130 Optimal Interviews
30 minute chats with some amazing teachers. Discover Big Ideas that shaped
their lives + day-to-day practices they rock.
The End of Alzheimer's
Alzheimer’s. Even just thinking about that dreaded disease freaks you out a bit, eh? Over 5 million people in the US alone have Alzheimer’s. 1 in 9 people over 65. We’re told that there’s little we can do to prevent it and even less (make that: nothing) we can do to reverse it. Well... What if we could put an End to Alzheimer’s? In his great book, The End of Alzheimers, and in this conversation, Dale Bredeson, MD shares how Alzheimer’s disease can be prevented, and in many cases its associated decline can be reversed.
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Solitude. It’s the secret sauce to leadership. But... In their great book Raymond Kethledge and Michael Erwin tells us: “Solitude is a state of mind, a space where you can focus on your own thoughts without distraction, with a power to bring mind and soul together in clear-eyed conviction. Like a great wave that saturates everything in its path, however, handheld devices and other media now leave us awash with the thoughts of others. We are losing solitude without even realizing it.” Big Ideas we explore include the big 4 of solitude (clarity + creativity + emotional balance + moral courage), the threats from our "Input Age," how MLK and Eisenhower used solitude, FOMO (get over it!) and how to change the world (starting with YOU!).
James Clear has a super-popular website (jamesclear.com). Millions of people visit it every month and hundreds of thousands subscribe to his email newsletter. After reading this book, I can see why. He’s a great writer and distills the essence of habit formation into, well, its fundamental components—the “atomic” structure if you will—while showing us how those TINY little incremental improvements add up to MIGHTY results. I rarely say a book is a must-read but this one’s as close as it gets. Big Ideas we explore include: The math behind 1% gains compounding over a year (and a decade!), navigating the Plateau of Latent Potential (ever given up on a habit? Take note!), the importance (and etymology) of our Identity (get this: it *literally* means 'repeated being ness'), The 4 Laws of Behavior Change (remember: cue + craving + response + reward and... make it obvious, make it attractive, make it easy, make it satisfying), and the Sorites Paradox (can a single habit change your life?).
Michael Gelb is one of the world’s leading creativity teachers. He’s also a qi gong and aikido master who wrote one of my favorite books: “How to Think Like Leonardo da Vinci.” In this book, he teaches us the art of creating connection. Big Ideas we explore include how to optimize our ability to connect (practice with the little moments!), The Pygmalion Effect (aka the self-fulfilling prophecy), the importance of centering for conflict resolution, and how our addiction to digital devices (ADD) is leading to attention deficit disorder (ADD) which is leading to troubles in connecting and what to do about it.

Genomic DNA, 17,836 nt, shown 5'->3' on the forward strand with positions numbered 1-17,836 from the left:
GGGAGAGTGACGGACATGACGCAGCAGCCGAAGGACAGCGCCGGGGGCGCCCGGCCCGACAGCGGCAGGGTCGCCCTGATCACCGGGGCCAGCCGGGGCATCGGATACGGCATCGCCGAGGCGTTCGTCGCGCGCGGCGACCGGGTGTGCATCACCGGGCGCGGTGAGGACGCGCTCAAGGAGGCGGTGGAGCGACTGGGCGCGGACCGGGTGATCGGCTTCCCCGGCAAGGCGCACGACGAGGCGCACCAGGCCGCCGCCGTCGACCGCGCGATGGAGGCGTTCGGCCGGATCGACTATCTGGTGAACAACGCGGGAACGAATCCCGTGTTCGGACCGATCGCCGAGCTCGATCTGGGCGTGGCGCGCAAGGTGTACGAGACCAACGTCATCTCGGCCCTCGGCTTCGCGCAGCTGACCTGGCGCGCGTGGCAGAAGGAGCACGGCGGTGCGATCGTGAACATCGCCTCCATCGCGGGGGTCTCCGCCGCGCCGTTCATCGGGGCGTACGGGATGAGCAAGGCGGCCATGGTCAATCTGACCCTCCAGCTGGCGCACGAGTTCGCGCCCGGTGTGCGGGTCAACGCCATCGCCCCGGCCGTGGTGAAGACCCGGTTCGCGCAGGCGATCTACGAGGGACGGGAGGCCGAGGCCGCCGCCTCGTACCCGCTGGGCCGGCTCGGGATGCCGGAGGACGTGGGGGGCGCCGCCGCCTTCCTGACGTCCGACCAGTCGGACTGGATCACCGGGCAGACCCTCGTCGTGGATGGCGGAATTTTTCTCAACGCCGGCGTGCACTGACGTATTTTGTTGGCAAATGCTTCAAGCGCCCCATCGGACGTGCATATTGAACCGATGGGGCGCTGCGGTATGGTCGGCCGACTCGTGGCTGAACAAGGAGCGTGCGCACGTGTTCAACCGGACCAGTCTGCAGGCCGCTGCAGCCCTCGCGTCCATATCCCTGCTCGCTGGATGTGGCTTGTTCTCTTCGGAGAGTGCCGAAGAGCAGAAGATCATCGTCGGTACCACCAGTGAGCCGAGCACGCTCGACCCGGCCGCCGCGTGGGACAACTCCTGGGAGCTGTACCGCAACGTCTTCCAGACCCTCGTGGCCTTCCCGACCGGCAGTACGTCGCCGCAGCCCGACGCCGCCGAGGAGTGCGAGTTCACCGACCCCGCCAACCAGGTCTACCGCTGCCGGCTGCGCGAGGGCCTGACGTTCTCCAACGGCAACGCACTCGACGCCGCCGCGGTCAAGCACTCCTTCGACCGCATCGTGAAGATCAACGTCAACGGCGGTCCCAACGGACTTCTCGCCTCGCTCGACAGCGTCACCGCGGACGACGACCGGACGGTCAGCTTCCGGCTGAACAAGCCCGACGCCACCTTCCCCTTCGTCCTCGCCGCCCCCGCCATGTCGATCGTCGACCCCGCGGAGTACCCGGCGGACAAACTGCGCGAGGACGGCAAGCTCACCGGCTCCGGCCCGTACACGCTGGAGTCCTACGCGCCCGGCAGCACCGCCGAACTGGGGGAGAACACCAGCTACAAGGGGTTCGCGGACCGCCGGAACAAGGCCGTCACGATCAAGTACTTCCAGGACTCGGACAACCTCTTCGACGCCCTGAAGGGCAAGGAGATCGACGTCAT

I’m a HUGE fan of Phil and Barry's first book, The Tools. Coming Alive is kinda like The Tools Part 2. In this book, we get four new tools to go along with the original five tools. Big Ideas we explore include how to connect to our Life Force, defeat Part X (their name for that part of each of us that gets in the way), build our confidence and learn to see problems as gifts as we live a GREAT life.
If you’re looking for a general introduction to the power of Oxygen, I’d recommend you go with Patrick’s more recent and more all-purpose Oxygen Advantage. If you suffer from anxiety and/or panic attacks, this might be a great place to start. Big Ideas we explore: The #1 rule of breathing, the 2 key benefits of putting your attention on your breath, why CO2 is your friend and how to play nice, avoiding rat poison and becoming a good mind gardener.
McKeown suffered from asthma for decades until he found the Buteyko Method. At which point, he reversed his asthma symptoms and then dedicated his life to helping others optimize their breathing. In this book, he extends the Buteyko Method into an approach he calls the Oxygen Advantage. Big Ideas we cover include the #1 obstacle to optimal breathing, Oxygen Delivery 101, the #1 breathing tip, and how to dial in your sleep.
This book is an adaptation of a series of essays Katy created over the last five years in which she unpacks her evolving views on what she calls “movement ecology.” It’s not your typical “do X, Y, and Z” optimal living guidebook. It’s a thoughtful and thought-provoking look at why—as you can guess by the title—Movement Matters and a challenging look at how our individual and cultural decisions have created a sedentary culture and a significant nature debt that few of us ever stop to think about.
Do you know why we call our modern marathon a marathon? You may think you know the real story behind the very first marathon, but in this captivating, inspiring tale, Dean Karnazes (named by Men’s Health as one of the 100 Fittest Men of All Time) gives us a deeper look at the man who, 2,500 years ago, ran the first ULTRAmarathon and, in doing so, effectively saved Western civilization. :)
James Kouzes and Barry Posner are two of the world’s preeminent researchers on leadership. This is the 25th anniversary, fifth edition version of their best-selling classic that has sold over 2 million copies. One of the things I most like about this book is the fact that it covers the SCIENCE of leadership. Kouzes and Posnar have been conducting empirical research for over three decades. Big Ideas we explore: The 5 Practices (<— key word!) of Exemplary Leaders, the foundation of leadership (= credibility which = …), Law #2: DWYSYWD, and the best-kept secret of leadership = …